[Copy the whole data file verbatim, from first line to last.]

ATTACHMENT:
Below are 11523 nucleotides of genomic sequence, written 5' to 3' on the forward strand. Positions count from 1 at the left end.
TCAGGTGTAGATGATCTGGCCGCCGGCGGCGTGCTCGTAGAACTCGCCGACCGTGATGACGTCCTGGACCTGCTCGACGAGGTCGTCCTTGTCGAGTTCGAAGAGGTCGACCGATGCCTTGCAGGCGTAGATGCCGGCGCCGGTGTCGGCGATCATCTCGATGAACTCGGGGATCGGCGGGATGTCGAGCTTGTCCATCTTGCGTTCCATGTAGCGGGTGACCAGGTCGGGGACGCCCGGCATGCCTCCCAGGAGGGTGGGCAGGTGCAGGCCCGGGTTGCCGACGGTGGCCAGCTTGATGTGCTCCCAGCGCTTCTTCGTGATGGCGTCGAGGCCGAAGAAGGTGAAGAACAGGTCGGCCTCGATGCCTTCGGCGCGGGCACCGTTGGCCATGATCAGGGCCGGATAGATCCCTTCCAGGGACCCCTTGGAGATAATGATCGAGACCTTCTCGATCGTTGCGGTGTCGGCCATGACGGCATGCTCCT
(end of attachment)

Below are 11523 nucleotides of genomic sequence, written 5' to 3' on the forward strand. Positions count from 1 at the left end.
TCAGGTGTAGATGATCTGGCCGCCGGCGGCGTGCTCGTAGAACTCGCCGACCGTGATGACGTCCTGGACCTGCTCGACGAGGTCGTCCTTGTCGAGTTCGAAGAGGTCGACCGATGCCTTGCAGGCGTAGATGCCGGCGCCGGTGTCGGCGATCATCTCGATGAACTCGGGGATCGGCGGGATGTCGAGCTTGTCCATCTTGCGTTCCATGTAGCGGGTGACCAGGTCGGGGACGCCCGGCATGCCTCCCAGGAGGGTGGGCAGGTGCAGGCCCGGGTTGCCGACGGTGGCCAGCTTGATGTGCTCCCAGCGCTTCTTCGTGATGGCGTCGAGGCCGAAGAAGGTGAAGAACAGGTCGGCCTCGATGCCTTCGGCGCGGGCACCGTTGGCCATGATCAGGGCCGGATAGATCCCTTCCAGGGACCCCTTGGAGATAATGATCGAGACCTTCTCGATCGTTGCGGTGTCGGCCATGACGGCATGCTCCT